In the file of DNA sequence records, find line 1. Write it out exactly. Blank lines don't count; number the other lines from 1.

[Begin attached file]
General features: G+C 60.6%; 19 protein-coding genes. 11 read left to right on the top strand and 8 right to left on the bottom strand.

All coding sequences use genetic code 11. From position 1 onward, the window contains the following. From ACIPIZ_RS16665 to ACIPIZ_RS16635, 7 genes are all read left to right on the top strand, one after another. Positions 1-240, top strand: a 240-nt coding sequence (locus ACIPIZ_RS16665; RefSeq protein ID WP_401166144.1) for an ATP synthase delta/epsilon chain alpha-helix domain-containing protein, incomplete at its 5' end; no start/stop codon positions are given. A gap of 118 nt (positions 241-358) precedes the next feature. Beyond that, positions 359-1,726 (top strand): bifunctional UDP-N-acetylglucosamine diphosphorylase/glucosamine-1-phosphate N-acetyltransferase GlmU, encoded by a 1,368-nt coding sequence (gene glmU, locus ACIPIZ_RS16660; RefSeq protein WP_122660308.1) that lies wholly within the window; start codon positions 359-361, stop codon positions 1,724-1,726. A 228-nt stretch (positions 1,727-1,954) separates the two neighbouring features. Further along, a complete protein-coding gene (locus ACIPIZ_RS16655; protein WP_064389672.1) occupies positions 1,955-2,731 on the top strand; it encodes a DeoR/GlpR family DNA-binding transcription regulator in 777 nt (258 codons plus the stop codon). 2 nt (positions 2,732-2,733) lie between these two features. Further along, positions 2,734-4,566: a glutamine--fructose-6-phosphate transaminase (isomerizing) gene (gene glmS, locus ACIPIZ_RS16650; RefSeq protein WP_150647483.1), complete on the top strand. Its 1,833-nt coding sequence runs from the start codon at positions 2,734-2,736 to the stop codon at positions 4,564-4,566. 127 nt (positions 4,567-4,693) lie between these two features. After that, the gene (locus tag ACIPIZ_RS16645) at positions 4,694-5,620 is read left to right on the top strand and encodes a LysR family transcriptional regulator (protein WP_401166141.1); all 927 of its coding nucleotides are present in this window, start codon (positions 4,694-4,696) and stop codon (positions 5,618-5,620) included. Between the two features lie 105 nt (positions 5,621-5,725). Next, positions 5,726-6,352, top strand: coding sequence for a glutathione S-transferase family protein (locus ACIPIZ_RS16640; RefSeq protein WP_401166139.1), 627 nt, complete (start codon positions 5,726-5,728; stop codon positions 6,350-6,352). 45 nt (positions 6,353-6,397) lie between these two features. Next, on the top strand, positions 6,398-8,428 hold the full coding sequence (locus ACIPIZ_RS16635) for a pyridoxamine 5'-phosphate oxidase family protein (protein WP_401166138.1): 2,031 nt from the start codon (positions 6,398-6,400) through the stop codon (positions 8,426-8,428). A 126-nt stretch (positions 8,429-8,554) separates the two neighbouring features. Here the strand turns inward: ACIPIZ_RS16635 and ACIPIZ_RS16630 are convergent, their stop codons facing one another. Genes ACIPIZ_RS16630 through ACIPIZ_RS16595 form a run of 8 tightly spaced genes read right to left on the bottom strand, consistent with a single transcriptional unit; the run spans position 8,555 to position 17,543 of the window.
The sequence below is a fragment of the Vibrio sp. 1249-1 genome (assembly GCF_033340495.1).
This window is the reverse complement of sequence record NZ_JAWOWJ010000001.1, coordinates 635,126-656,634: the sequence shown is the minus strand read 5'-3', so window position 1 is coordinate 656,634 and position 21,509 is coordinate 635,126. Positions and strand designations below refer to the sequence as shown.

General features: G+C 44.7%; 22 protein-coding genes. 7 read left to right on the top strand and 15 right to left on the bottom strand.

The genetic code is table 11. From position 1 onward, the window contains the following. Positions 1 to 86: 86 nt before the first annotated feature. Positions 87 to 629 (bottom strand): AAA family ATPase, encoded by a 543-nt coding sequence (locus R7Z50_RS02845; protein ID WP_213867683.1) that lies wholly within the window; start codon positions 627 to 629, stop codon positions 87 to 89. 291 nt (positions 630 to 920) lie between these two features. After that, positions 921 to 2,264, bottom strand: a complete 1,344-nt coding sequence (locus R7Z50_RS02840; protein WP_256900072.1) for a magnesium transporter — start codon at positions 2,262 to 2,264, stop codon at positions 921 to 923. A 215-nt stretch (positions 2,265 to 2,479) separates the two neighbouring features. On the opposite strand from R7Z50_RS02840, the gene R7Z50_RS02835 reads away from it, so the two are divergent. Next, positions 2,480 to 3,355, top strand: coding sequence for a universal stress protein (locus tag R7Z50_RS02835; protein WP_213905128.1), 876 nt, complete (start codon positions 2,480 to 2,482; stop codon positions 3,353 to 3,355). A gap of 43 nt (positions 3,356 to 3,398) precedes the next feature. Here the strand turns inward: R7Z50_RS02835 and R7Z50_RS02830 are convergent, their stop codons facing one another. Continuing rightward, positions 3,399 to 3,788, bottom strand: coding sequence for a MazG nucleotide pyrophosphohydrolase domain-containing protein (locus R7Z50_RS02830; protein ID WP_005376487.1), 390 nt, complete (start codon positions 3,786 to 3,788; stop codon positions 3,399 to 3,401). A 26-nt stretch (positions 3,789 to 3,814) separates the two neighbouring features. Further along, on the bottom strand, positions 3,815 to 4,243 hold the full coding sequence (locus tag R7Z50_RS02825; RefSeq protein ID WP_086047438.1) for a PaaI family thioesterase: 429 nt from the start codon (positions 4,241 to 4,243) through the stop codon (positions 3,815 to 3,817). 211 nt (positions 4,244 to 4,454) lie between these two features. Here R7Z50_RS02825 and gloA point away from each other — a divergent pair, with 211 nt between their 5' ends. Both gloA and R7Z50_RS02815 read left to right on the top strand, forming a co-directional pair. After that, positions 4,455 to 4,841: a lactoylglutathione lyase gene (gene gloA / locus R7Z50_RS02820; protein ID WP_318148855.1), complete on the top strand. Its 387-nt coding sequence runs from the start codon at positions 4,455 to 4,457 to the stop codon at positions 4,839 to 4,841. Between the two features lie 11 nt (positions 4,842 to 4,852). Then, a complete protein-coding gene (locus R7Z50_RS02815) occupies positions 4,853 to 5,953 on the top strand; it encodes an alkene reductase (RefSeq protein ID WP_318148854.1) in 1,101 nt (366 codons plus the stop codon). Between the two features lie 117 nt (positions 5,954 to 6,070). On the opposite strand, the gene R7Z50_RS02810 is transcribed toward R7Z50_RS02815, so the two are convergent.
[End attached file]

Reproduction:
General features: G+C 60.6%; 19 protein-coding genes. 11 read left to right on the top strand and 8 right to left on the bottom strand.